Castrato Voices and Cuba’s Countertenor Festival

Irina Pino

The entrance to Havana's Marti Theater, one of the stages for the recent Countertenor Festival.
The entrance to Havana’s Marti Theater, one of the stages for the recent Countertenor Festival.

HAVANA TIMES — When they premiered the movie Farinelli, a friend told me, telling me that it was about a gay singer who didn’t have any balls… and that made me burst out in laughter. However, I soon became interested and went to see it. I was struck by the story, but especially by the voice – which had been created specifically for the film – which was created by joining the voices of a mezzo-soprano and a contaltro.  And of course, the castrati weren’t necessarily associated with gay people.

In real life, the singers with these unique voices were the result of castration, so that they could maintain their high tessitura, which changed with puberty and became deeper. I have read that these practices began in the times of the Roman Empire in the East, in Constantinople, and that the practice then increased greatly in the 16th century, when a large number of poor boys were castrated as a way to bring their families out of poverty. Many of these Castrati became very famous and earned a lot of money, such as Carlos Broschi (Farinelli) who lived in the 18th century.

It was just a few days ago that the World Counter-tenor Festival held in Havana, from September 30th to October 8th, ended. It was the first edition that gathered performers with this vocal register together. The festival’s organizer, maestro Leo Brouwer, counted on the support of embassies and friends in order to put on this event, which originated at the Countertenor competition, forming part of the 2015 Les Voix Humaines Festival.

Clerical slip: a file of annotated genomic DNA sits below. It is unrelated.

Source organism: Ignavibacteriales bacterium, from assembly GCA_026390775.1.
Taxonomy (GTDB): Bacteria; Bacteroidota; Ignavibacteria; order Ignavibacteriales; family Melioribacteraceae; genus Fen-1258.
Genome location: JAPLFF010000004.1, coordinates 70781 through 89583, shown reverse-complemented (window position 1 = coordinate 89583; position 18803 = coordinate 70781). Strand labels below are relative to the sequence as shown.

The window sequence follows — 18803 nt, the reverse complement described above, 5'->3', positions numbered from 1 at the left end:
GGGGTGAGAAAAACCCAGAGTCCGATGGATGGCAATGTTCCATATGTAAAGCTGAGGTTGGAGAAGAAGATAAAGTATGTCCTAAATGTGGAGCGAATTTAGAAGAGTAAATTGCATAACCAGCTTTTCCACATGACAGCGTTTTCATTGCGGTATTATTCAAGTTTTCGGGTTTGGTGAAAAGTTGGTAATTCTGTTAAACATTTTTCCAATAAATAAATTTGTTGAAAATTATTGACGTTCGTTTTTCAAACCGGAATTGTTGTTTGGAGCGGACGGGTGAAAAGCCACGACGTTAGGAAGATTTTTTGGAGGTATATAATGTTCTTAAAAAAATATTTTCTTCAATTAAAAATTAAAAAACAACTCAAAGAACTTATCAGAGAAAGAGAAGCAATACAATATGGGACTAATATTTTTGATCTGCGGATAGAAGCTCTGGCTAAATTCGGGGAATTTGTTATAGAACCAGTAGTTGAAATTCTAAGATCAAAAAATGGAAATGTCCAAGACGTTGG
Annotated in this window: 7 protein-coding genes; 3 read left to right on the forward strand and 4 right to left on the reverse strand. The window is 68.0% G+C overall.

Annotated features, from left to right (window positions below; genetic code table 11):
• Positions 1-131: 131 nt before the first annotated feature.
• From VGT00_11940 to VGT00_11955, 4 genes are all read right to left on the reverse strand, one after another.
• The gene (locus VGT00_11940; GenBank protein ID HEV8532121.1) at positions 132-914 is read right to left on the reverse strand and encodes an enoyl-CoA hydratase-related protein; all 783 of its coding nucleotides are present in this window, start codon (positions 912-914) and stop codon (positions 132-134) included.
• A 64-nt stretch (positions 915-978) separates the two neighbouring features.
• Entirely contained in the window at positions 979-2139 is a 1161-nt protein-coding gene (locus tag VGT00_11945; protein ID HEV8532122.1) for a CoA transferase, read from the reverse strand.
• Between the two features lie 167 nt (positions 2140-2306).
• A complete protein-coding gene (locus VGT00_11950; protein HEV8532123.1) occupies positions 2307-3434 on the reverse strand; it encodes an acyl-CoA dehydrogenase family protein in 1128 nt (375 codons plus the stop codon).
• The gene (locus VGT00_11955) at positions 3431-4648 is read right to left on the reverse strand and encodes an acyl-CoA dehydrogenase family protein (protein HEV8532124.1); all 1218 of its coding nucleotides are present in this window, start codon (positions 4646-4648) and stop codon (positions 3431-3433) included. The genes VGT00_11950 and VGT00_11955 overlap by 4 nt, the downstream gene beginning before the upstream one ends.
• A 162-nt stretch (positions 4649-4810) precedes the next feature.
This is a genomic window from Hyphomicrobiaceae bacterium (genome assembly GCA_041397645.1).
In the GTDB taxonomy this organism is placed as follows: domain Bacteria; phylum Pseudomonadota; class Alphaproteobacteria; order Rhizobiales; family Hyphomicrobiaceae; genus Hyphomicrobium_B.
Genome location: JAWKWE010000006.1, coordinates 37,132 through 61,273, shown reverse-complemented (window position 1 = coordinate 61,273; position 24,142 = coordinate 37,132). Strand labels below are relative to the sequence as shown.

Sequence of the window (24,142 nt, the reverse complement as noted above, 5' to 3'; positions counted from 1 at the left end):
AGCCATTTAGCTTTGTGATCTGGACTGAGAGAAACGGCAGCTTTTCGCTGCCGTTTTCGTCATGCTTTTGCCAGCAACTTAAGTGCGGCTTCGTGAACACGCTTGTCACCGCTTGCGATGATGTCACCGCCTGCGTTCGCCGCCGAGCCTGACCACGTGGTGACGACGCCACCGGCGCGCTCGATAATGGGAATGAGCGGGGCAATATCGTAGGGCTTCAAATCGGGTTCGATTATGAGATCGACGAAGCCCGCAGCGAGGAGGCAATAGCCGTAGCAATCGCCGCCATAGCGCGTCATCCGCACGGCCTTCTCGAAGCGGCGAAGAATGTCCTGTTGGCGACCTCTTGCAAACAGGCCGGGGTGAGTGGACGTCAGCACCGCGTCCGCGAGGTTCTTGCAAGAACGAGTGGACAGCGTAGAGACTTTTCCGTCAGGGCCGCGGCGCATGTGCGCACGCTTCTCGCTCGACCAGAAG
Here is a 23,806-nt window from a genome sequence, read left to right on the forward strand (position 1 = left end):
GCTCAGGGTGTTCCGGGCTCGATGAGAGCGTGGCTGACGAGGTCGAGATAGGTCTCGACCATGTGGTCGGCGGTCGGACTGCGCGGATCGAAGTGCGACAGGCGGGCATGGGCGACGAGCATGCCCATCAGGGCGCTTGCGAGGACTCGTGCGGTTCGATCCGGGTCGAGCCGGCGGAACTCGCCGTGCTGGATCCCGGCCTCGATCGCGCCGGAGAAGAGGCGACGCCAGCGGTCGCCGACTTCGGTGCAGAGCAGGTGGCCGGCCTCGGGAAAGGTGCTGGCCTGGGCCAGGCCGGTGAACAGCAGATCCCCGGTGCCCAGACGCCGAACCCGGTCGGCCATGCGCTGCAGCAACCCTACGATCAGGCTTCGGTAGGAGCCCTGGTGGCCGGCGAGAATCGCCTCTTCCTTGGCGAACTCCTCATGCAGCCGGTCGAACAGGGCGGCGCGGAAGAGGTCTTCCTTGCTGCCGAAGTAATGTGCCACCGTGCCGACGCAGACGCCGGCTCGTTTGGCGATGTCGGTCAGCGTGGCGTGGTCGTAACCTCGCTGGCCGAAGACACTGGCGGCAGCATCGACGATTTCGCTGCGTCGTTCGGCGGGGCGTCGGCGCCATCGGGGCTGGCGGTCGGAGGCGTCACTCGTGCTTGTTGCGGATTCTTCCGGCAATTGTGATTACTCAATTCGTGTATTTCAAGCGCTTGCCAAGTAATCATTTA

Many different art forms were featured, just like at the previous edition, such as comedy, film, conferences, competitive contests and master classes.

The chosen pieces were written by Pourcell, Handel, Porpora, Vivaldi, Mozart, Manuel de Falla, Portuguese and Brazilian composers, Spirituals, musical songs from Broadway, including the beautiful Someone to Watch Over me, by Gershwin.

This event allowed many people to enjoy melodies from centuries past, which are real jewels at a time where there is so much indecent assault on our ears, when reggaeton and other musical scourges invade us, if we travel on the public bus, or in a collective taxi (the 50’s US cars), without being able to defend ourselves from its brutal beating.

I went and saw several performances, all of them were excellent, but the performance given by the Italian Countertenor Riccardo Angelo Strano took me back to Farinelli’s time, capable of doing wonders with his voice, as if he were a singing lark.

One interesting option was the conference: Michael Jackson: from philanthropist to narcissist, given by Leo Brouwer and the musicologist Isabelle Fernandez, where they spoke about the Countertenor voice that the pop singer had as well as his contributions to dance and his choreography. Moreover, they read some of the lyrics from his songs, translated to Spanish, where he spoke about racial equality, the care we must take with the environment and global peace, followed by his music videos.

I think that all of the projects that Brouwer has are really great, just like him, his way of summoning people, he’s easygoing: he doesn’t give demagogic talks, insisting, or stupid speeches but brings people together in the best way he knows how: with music. In his own words: “Art is a lifestyle.”

One thought on “Castrato Voices and Cuba’s Countertenor Festival

  • As a “foreigner” with a supportive attitude toward Cuba, I appreciate articles like this, giving an insight to Cuba. More columns like this would be appreciated! It would be nice to have an opinion abo9ut how supported or popular such events are in Cuba amongs the population.

    Thank you.

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